Profile view of a male teenager's face with acne

Acne

Acne is one of the most common skin problems in the world, affecting more than 45 million individuals in the United States alone. Although common, it is a serious, chronic disease and not just a simple adolescent condition. In fact, in 2016 the financial burden of acne was estimated to be $3 billion US dollars in healthcare costs and lost productivity. Moreover, acne carries with it not only a physical burden but an emotional and psychological one as well. It is the leading cause of visits to a dermatologist and can negatively affect your quality of life. Adolescents are at particular risk in this respect as acne can negatively impact body image, social engagement, and sexuality. In fact, severe acne is associated with increased depression, anxiety, poor self-image and poor self-esteem—even suicidal tendencies. Fortunately, our understanding of acne has improved greatly in recent years, and there are many ways to treat and manage it.

What is Acne?

Acne develops when pores—specifically, hair follicles—become clogged with oil and dead skin cells, forming what is known as comedones. These comedones eventually turn into small red bumps, or pimples, which can be characterized as blackheads, whiteheads, cysts, pustules, and more. Although acne commonly occurs on the face, it can also develop on the forehead, chest, upper back, and upper arms. Acne can affect people of any age, but it usually affects young teenagers. And while is more common and severe in males, it is more frequent and persistent in females.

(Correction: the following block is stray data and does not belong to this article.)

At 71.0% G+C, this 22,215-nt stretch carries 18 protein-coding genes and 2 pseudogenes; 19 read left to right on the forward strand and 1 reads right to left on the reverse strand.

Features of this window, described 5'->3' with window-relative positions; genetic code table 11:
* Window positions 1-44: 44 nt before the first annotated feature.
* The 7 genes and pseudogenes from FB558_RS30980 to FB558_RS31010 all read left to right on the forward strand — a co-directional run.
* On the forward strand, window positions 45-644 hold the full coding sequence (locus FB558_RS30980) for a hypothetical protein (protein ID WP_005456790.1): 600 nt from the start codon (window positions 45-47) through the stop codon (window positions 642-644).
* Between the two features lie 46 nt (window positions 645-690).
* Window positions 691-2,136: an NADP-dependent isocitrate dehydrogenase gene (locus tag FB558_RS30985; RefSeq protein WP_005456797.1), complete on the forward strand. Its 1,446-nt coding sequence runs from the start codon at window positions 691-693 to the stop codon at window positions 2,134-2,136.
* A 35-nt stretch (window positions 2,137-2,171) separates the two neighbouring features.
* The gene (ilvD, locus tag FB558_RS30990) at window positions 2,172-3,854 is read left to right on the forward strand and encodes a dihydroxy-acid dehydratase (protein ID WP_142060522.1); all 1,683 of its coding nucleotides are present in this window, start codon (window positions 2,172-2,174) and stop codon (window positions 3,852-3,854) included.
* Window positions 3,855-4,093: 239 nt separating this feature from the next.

What Causes Acne?

Hormones, diet, lifestyle and genetic factors are all thought to play a role in causing acne. But it is how these elements affect the hair follicle that matters. First is a change in the way that protein in the cells of the follicle is transformed into skin and nails (keratinization), which initially leads to the formation of comedones; next is increased production of sebum, an oily secretion of the sebaceous gland in the hair follicle; and finally colonization of the hair follicle by a bacteria known as Propionibacterium acnes. This bacteria activates the skin’s immune response, which leads to inflammation and the formation of papules, pustules, and cysts.

Do Foods Cause Acne?

For many years, certain foods were assumed to cause or worsen acne5. In particular, acne was linked to a Western diet high in hyperglycemic food and free fatty acids, as well as to dairy products, whey proteins, alcohol, tea, coffee, chocolate and salt. Although these foods may be triggers, further research is necessary to confirm this association. Factors other than daily food habits must also be considered, such as family history of acne, lifestyle or eating disorders, and body mass index, or BMI. Nonetheless, while the exact role between diet and acne isn’t fully understood, some foods may help prevent acne — particularly inflammation-fighting foods. Plant-based foods high in essential fatty acids may promote clearer skin. Omega-3 fatty acids may also decrease skin inflammation.